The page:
Again, thanks to those of you who played a part in the 25th Anniversary Legacy Dinner. Looking forward, I also want to say thanks in advance for doing your part in laying the foundation for another celebration 25 years from now when those planning TCA’s Golden Anniversary gather to share OUR story. Let’s give ‘em a good one.
Let’s be good ancestors.
In Six Reasons to Take Your Kids to Hard Places, Jamie Dew, Dean of the College at Southeastern in Wake Forest, NC encourages Christian adults to intentionally expose our children to “places where poverty and brokenness are rampant, the places where pain and suffering abound.” This thought was heavy on me a couple of weeks ago as I accompanied a TCA I-Term team for a week in Chicago.
It was not a fun trip.
Don’t get me wrong...we laughed, ate good food, and made great memories. In short, we had loads of fun, but but it was not a fun trip. We worked! Over the course of that week, our team served meals to the needy, sorted and bagged over 6.5 tons of potatoes for distribution, taught ESL classes to refugees, loved on low-income children, and gave dignity to the homeless by engaging them in meaningful conversations at a men’s shelter.
While we were always safe, there were times of real physical and emotional discomfort. Still, I never heard a word of complaint. In fact, as the week drew on, I heard our students say things like:
- “He had a life just like us before coming to America” (about a refugee from Myanmar)
- “They just want love and attention” (about kids at a childcare facility for low-income families)
- “She is really smart, she just doesn’t know English yet” (about a refugee from Afghanistan)
- “The only real difference between him and us are a few bad breaks or poor choices” (about a man spending the night in a homeless shelter)
Our first instinct is often to protect our kids from difficulties, but over the years, I have seen great benefit to stretching our kids (and ourselves) in service to others. At times this can include risk, but we don’t have to be reckless to take a trip to a nursing home, soup kitchen, or homeless shelter. It is there that we can give our kids the gift of an authentic look at what life is like for those who are oppressed or suffering. Don’t forget, those are Jesus’ people. He sought them out, and so must we.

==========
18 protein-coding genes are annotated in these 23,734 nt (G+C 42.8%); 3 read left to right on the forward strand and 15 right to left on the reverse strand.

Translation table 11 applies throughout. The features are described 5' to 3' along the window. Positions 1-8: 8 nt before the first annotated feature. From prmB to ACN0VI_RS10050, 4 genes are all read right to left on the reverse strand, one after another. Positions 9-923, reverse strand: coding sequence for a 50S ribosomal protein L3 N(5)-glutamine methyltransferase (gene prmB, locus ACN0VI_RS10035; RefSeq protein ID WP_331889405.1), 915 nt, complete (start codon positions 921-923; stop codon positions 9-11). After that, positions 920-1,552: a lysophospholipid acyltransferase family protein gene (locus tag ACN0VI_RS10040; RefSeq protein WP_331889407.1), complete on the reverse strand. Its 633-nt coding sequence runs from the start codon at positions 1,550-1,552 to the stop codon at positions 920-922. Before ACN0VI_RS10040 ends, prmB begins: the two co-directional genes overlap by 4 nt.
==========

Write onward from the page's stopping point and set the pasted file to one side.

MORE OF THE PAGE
As you read this on April 3, plenty of time remains (within proper limits dependent on age and maturity) to make plans this summer to expose our kids to some of the difficult realities of life. And for good reason! Here are a few Drew gives in his post…
- It helps our kids see the difference between good and evil.
- It can teach gratitude and thankfulness.
- It nurtures a concern for other people.
- It helps us consider the potential impact of our own lives for good in the world.
- It drives us to pray. When burdens are overwhelming, there are times when we can do nothing but ask the Lord to intervene.
- It follows the example of Christ.
May we see the world as Jesus does, for only can we respond to it as he did.
Current TCA families may begin the process of re-enrolling their children for the 2018/19 school year one week from today. Each family will receive detailed re-enrollment information soon with instructions how to complete this important online process. If at any point you have questions regarding re-enrollment, please contact our enrollment coordinator, Dionne Wyly. She will be happy to help with any questions you might have about the process or other matters related to enrollment.
As always, we ask TCA families to re-enroll without delay for two important reasons.
First and foremost—several classes on both the elementary and secondary campuses reached capacity this year, and we expect that to be the case next year as well. We don’t want any of our current families to lose their child’s spot at TCA! Dr. Newby and Mr. Nobles have been busily conducting admissions interviews with new families for 2018/19 on an almost daily basis for weeks now, and we expect a strong turnout when enrollment opens to the public.
A second reason to re-enroll now is more practical and helpful on our end. We often see a last-minute “flood” of re-enrollment right at the deadline. Trust me...I can put things off with the best of them, so I completely understand the temptation to “do that tomorrow”! But, if all of our 300+ families waited until just before the deadline to re-enroll, managing that rush would be a huge challenge for office staff who are also working hard to daily serve our students and staff. Re-enrolling today can really help them manage that workload more effectively.
Re-enrollment begins Tuesday January 16. This protected re-enrollment period lasts for 3 weeks, ending on February 2nd. Open enrollment to the public begins on Monday, February 5.
We look forward to an exciting year at TCA in 2018/19. Re-enroll today and secure your spot in that great future!
TCA Head of School